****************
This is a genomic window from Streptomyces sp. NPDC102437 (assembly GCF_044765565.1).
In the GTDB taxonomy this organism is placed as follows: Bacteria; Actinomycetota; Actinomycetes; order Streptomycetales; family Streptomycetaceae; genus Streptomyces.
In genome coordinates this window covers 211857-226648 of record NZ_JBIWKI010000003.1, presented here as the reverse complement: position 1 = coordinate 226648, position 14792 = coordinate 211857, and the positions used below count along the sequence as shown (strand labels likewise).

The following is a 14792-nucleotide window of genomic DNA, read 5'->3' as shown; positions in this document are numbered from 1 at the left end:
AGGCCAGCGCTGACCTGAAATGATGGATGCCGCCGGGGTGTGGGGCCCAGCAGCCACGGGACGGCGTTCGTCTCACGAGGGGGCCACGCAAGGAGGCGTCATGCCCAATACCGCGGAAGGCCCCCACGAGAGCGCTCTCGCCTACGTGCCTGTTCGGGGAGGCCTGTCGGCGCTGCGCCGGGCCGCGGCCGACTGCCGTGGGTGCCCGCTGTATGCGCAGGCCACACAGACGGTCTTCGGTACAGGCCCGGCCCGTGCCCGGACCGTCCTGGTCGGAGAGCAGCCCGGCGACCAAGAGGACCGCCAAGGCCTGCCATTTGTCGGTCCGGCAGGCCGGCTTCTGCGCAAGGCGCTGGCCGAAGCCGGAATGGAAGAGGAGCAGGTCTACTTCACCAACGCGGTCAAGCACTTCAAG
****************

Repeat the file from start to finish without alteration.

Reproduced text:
This is a genomic window from Streptomyces sp. NPDC102437 (assembly GCF_044765565.1).
In the GTDB taxonomy this organism is placed as follows: Bacteria; Actinomycetota; Actinomycetes; order Streptomycetales; family Streptomycetaceae; genus Streptomyces.
In genome coordinates this window covers 211857-226648 of record NZ_JBIWKI010000003.1, presented here as the reverse complement: position 1 = coordinate 226648, position 14792 = coordinate 211857, and the positions used below count along the sequence as shown (strand labels likewise).

The following is a 14792-nucleotide window of genomic DNA, read 5'->3' as shown; positions in this document are numbered from 1 at the left end:
AGGCCAGCGCTGACCTGAAATGATGGATGCCGCCGGGGTGTGGGGCCCAGCAGCCACGGGACGGCGTTCGTCTCACGAGGGGGCCACGCAAGGAGGCGTCATGCCCAATACCGCGGAAGGCCCCCACGAGAGCGCTCTCGCCTACGTGCCTGTTCGGGGAGGCCTGTCGGCGCTGCGCCGGGCCGCGGCCGACTGCCGTGGGTGCCCGCTGTATGCGCAGGCCACACAGACGGTCTTCGGTACAGGCCCGGCCCGTGCCCGGACCGTCCTGGTCGGAGAGCAGCCCGGCGACCAAGAGGACCGCCAAGGCCTGCCATTTGTCGGTCCGGCAGGCCGGCTTCTGCGCAAGGCGCTGGCCGAAGCCGGAATGGAAGAGGAGCAGGTCTACTTCACCAACGCGGTCAAGCACTTCAAG